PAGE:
Even the CMOs that don’t have the technological background are becoming more tech savvy. Integrate CMO Vaughan said he considers himself and his colleague marketers technology investors, trying to manage a portfolio of tech to provide efficiency, effectiveness and unique capabilities for the company. “We view technology as an enabler of our strategy and an important part of advancing our marketing capabilities,” Vaughan said. “We have tried to be very disciplined about not buying tech for tech sake, which is not always easy to do today with so many options. We start with the strategy, what we are trying to accomplish and build a roadmap, including ROI and an adoption plan and model for each technology we evaluate.” Vaughan said CMOs should know what is available and at their disposal to differentiate and accelerate their strategy. “This does not mean you have to be a technology expert,” he said.


Privacy, Data, and the Consumer: What US Thinks About Sharing Data

To prevent data being lost or stolen is the most obvious “table stake” for consumers. Just as important is the question of whether marketers should have it in the first place. This links clearly to the likes of GDPR in Europe where the bar has been raised for all organizations around justification of the data they hold. But if we have the right data, for the right reasons, if we keep it safe and if we can make it more transparent how we’re using that data to provide a more respectful, personalized, fairer and rewarding service to the consumer, the trust will grow. Equally, we need to trust the consumer, again by providing transparent access to the data we hold, clarity around how we use it and the ability for them to control their data. Overall, the research shows that while consumers are rightly concerned about data privacy, they are also aware that data is an essential part of today’s economy, with 57% on average, globally, agreeing or strongly agreeing. Factor in the neutrals and around two-thirds of consumers are accepting or neutral around data use in today’s data-driven, data-enabled world.


NHS standards framework aims to set the bar for quality and efficiency


Although most of the standards in the framework aren’t necessarily new, they are “intended to be a clear articulation of what matters the most in our standards agenda, and is accompanied by a renewed commitment to their implementation,” said NHS Digital CEO Sarah Wilkinson in the framework’s foreword. Speaking at the UK Health Show on 25 September, Wilkinson said the potential for use of data in the NHS is huge, but the health service needs to get to grips with standards to reap the benefits.  Most of the standards in the framework, which is currently in beta form and out for consultation, are based in international ones, however some are specialised for the NHS. This includes using the NHS number as a primary identifier – a standard which has been in place for a long time, but has had mixed results in uptake. The framework said the standard “is live now and should be adhered to in full immediately”.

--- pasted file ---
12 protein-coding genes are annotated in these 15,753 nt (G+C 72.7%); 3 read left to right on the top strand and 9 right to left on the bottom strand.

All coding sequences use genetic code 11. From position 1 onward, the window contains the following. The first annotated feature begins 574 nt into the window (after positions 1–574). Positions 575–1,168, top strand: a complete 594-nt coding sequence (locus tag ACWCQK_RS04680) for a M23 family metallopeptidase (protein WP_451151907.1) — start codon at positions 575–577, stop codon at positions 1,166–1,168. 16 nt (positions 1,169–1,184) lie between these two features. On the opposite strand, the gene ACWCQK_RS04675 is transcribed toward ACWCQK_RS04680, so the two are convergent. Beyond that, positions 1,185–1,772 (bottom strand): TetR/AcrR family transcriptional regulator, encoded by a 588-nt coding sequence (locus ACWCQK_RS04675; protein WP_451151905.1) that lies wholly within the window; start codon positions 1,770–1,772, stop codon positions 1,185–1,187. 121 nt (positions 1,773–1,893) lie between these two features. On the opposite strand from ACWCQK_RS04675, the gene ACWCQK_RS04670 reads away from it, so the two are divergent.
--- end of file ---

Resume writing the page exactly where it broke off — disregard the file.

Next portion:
Open Banking has arrived, whether you like it or not

Australia has introduced Open Banking rules that will force the banks to share data with trusted Third-Party Providers (TPPs) by June 2019; Mexico has introduced a Fintech Law; South Korea and Singapore have enforced rules around financial data sharing between banks and third parties; and the USA has seen several banks innovating around open financial structures, although there is no law enforcing them to do this, yet. What intrigues me about the market movements is that some large financial players are taking a lead in this space, such as Citibank and Deutsche Bank’s open API markets, whilst some are resisting the change. I have heard several reports in the UK that the large banks have made data sharing incredibly difficult for the customer, by making the permissioning process very onerous and time-consuming. Equally, the implementation of European rules under PSD2 has seen several Fintech firms cry foul, as each bank creates its own interpretation, and therefore API interface, of the law.


How Data Changed the World


Running a city is always a challenging task. With Big Data, however, comes new opportunities alongside new challenges. Instead of having to rely on surveys and manually tracking how people move throughout an area, cities can instead rely on sensor-derived data, providing far greater resolution and a pool of data to draw from orders of magnitude larger than ever before available. Many of these advances may seem a bit mundane at first; developing improved traffic routes, for example, is unlikely to garner many headlines. However, these changes lead to concrete improvements, saving travelers time and improving overall quality of life. Furthermore, Big Data-derived improvements can inform city planners when deciding which direction their cities will take in the future. Before launching large and expensive projects, city managers will be able to look at information gleaned from Big Data to determine what the long-term effects will be, potential changing cities in fundamental ways.


Give REST a Rest with RSocket


An often-cited reason to use REST is that it’s easy to debug because its “human readable”. Not being easy to read is a tooling issue. JSON text is only human readable because there are tools that allow you to read it – otherwise it’s just bytes on a wire. Furthermore, half the time the data being sent around is either compressed or encrypted — both of which aren’t human readable. Besides, how much of this can a person “debug” by reading? If you have a service that averages a tiny 10 requests per second with a 1 kilobyte JSON that is the equivalent to 860 megabytes of data a day, or 250 copies of War and Peace every day. There is no one who can read that, so you’re just wasting money. Then, there is the case where you need to send binary data around, or you want to use a binary format instead of JSON. To do that, you must Base64 encode the data. This means that you essentially serialize the data twice — again, not an efficient way to use modern hardware.



Quote for the day:


"Managers maintain an efficient status quo while leaders attack the status quo to create something new." -- Orrin Woodward